I thought instead of telling you what I think in this blog post, I would just ask some questions to provoke some thought. I think you’ll likely know what I think by reading the questions I ask. Are you running your business, or is your business running you?
Do you control the expenses in your business by operating from a budget, or do you operate “seat of the pants”?
Do you have processes in place (and documented) for internal job functions, or do you assume everyone knows what they are supposed to be doing?
You know that everyone in your organization has certain responsibilities. Have they been clearly communicated, and do the people in your organization know they have these responsibilities?
Do you know the true cost of items that you produce or buy for resale, including indirect costs?
Do you know your most profitable items and those items that are not so profitable and maybe should be discontinued?
Do you know your businesses key financial ratios, what they mean, and where the danger levels are?
Do you analyze the return on new asset purchases before the purchase has been made?
If you think you have good answers to all of these questions, good for you. I challenge you to continually ask these questions throughout the year, and improve operations through better management.
At Red Wing Software, we evaluate our position and try to answer these questions regularly. We feel that once we think we know all the answers, we stop improving.
I want to use my space in this blog post to thank the many people that help us develop and deliver quality products that meet the needs of our customers. The people I’m talking about are the partners and customers that participate in our focus groups, and offer suggestions for improvements to our products.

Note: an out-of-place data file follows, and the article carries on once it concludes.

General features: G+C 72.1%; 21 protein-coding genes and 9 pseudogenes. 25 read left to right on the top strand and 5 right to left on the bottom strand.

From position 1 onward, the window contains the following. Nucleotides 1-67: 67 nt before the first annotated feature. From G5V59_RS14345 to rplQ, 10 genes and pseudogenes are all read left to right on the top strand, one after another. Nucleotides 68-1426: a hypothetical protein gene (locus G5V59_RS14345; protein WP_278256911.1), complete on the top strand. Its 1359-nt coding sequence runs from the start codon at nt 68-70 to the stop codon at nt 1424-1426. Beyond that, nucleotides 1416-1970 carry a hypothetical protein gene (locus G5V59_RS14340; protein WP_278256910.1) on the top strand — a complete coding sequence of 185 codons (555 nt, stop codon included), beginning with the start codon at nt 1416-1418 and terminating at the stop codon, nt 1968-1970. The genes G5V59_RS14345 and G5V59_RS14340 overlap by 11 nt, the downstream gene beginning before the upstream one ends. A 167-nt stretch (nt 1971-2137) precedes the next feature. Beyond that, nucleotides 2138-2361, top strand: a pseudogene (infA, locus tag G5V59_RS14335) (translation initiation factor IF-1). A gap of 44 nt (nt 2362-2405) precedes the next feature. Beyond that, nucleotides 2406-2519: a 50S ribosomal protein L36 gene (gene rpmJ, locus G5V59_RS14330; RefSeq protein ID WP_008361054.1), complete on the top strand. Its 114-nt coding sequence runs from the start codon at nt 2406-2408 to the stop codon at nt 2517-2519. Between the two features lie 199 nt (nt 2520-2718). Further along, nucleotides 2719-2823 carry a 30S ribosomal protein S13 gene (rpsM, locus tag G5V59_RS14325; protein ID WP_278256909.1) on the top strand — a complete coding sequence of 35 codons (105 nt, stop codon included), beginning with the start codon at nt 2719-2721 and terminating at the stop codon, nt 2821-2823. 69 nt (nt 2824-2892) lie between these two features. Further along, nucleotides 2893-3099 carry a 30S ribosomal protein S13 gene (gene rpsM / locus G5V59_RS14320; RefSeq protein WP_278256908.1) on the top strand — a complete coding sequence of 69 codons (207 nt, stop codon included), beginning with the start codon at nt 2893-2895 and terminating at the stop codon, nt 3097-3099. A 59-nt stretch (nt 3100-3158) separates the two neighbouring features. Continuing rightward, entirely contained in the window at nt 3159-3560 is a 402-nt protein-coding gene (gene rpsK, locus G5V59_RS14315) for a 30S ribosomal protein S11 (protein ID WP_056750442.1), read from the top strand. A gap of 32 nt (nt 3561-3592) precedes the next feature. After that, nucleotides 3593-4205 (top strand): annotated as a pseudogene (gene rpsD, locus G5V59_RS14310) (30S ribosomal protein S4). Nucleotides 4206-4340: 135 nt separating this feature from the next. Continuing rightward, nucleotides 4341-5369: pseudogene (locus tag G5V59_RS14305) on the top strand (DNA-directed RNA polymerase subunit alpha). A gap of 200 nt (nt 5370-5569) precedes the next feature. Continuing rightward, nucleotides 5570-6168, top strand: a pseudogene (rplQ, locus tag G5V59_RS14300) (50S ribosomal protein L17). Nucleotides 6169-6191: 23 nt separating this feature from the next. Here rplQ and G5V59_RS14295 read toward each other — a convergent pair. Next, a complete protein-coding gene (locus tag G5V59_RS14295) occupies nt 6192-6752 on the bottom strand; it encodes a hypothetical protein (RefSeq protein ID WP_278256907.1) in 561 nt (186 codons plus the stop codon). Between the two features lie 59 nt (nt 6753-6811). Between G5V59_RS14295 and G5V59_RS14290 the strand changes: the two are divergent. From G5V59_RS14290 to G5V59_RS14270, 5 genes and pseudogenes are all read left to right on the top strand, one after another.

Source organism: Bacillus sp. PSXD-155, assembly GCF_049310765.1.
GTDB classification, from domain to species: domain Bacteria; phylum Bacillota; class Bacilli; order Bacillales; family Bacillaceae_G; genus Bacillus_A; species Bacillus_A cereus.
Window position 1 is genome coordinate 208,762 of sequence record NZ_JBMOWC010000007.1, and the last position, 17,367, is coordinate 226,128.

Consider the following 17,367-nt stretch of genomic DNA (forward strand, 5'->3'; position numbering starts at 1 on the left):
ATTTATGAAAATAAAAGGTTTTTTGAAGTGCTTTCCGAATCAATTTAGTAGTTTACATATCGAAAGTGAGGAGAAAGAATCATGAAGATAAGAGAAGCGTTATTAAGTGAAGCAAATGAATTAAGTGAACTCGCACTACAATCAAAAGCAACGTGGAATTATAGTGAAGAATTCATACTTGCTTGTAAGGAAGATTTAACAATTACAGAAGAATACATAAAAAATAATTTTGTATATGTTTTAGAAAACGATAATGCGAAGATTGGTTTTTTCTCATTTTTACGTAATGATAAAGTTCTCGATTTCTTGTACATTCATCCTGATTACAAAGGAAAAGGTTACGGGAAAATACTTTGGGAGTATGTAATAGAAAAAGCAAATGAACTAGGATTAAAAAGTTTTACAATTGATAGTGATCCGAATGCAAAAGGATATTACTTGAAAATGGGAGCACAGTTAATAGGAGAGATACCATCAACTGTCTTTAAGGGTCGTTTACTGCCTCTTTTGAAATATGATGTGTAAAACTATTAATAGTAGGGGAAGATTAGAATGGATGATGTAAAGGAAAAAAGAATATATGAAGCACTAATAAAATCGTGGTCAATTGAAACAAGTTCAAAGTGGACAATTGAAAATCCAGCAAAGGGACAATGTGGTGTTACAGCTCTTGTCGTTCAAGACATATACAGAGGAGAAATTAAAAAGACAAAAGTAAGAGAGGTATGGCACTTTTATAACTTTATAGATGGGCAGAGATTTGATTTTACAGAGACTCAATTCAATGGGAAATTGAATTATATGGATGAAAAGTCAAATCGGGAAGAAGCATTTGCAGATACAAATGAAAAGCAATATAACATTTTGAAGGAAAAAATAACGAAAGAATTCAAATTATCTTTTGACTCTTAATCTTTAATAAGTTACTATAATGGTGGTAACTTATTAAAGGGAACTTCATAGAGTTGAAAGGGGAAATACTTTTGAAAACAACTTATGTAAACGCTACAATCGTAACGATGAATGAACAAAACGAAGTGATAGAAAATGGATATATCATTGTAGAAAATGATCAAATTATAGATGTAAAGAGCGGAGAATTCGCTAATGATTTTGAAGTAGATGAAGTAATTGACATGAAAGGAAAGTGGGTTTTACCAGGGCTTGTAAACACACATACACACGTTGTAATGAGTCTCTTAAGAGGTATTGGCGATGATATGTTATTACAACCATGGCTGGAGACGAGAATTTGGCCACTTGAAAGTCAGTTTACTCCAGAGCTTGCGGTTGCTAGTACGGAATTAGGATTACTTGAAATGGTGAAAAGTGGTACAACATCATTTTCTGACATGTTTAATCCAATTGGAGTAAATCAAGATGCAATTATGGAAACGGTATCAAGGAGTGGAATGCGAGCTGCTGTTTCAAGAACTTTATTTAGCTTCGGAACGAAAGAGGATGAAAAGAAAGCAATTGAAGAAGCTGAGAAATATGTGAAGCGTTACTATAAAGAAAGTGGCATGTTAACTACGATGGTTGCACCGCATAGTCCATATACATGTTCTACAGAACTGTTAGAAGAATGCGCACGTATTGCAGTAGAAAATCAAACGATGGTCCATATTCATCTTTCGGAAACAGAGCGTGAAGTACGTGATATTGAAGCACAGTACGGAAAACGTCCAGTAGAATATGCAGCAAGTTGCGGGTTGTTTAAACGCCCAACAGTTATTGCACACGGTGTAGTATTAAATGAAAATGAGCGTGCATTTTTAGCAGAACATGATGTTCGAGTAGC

As we continually work to improve any of our supported products, we use a documented process that includes reviewing all of the suggestions that have been submitted by the users of that particular product. We maintain a database of those suggestions, and have several design meetings involving staff members from every appropriate department in the organization.
As we finalize the new product features, we include a group of partners and customers to help us be assured that what we are implementing in the new software is actually what the market needs. We, of course, can’t include each and every suggestion to a product in any one release, but continue to review all suggestions received by our organization.
Thanks to all that participate in this process, and keep those ideas flowing.
In most industries, and even non-business related activities, there are tools you can use to compare how you’re doing to some compilation of data from other similar ventures. While I believe comparative analysis is certainly something that should be considered, a more important measurement is how you are doing in your own world today and your individual trends over time.
I’ll share a few personal and business examples of average statistics that aren’t necessarily good numbers to shoot for. A golfer on the PGA tour usually puts a new ball in play every few holes of a golf tournament because he hits the ball with such power that he actually wears out the ball, while the average golfer should be able to play the same ball for at least a couple rounds. I, too, put a new ball in play every few holes, but it’s because I either hit something that scuffed it up, or it’s too deep in the woods or the pond to find. Don’t quote me on this because the facts may be a little fuzzy, but I once read an article that, on average, most serious private aircraft accidents happen when the pilot has around four hundred hours of flying experience. Of course, this is not a statistic that most pilots want to aspire to.